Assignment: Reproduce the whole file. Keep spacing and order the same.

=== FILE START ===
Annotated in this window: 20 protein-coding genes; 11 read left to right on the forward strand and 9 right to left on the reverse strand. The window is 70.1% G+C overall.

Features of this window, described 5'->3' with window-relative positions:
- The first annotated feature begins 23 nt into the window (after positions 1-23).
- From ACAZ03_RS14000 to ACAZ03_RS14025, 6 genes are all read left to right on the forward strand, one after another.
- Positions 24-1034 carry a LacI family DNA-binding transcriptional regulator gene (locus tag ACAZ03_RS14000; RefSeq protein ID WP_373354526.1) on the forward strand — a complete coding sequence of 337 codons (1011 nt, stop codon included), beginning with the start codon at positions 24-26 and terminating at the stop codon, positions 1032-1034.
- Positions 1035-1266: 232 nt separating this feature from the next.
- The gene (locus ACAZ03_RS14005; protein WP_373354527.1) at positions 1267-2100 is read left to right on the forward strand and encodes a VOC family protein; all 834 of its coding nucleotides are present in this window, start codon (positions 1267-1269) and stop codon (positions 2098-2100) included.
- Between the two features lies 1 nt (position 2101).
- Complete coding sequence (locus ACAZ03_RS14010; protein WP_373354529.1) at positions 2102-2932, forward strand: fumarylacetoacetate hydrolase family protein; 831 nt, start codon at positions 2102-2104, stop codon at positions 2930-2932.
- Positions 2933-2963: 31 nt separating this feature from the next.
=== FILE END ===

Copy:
Annotated in this window: 20 protein-coding genes; 11 read left to right on the forward strand and 9 right to left on the reverse strand. The window is 70.1% G+C overall.

Features of this window, described 5'->3' with window-relative positions:
- The first annotated feature begins 23 nt into the window (after positions 1-23).
- From ACAZ03_RS14000 to ACAZ03_RS14025, 6 genes are all read left to right on the forward strand, one after another.
- Positions 24-1034 carry a LacI family DNA-binding transcriptional regulator gene (locus tag ACAZ03_RS14000; RefSeq protein ID WP_373354526.1) on the forward strand — a complete coding sequence of 337 codons (1011 nt, stop codon included), beginning with the start codon at positions 24-26 and terminating at the stop codon, positions 1032-1034.
- Positions 1035-1266: 232 nt separating this feature from the next.
- The gene (locus ACAZ03_RS14005; protein WP_373354527.1) at positions 1267-2100 is read left to right on the forward strand and encodes a VOC family protein; all 834 of its coding nucleotides are present in this window, start codon (positions 1267-1269) and stop codon (positions 2098-2100) included.
- Between the two features lies 1 nt (position 2101).
- Complete coding sequence (locus ACAZ03_RS14010; protein WP_373354529.1) at positions 2102-2932, forward strand: fumarylacetoacetate hydrolase family protein; 831 nt, start codon at positions 2102-2104, stop codon at positions 2930-2932.
- Positions 2933-2963: 31 nt separating this feature from the next.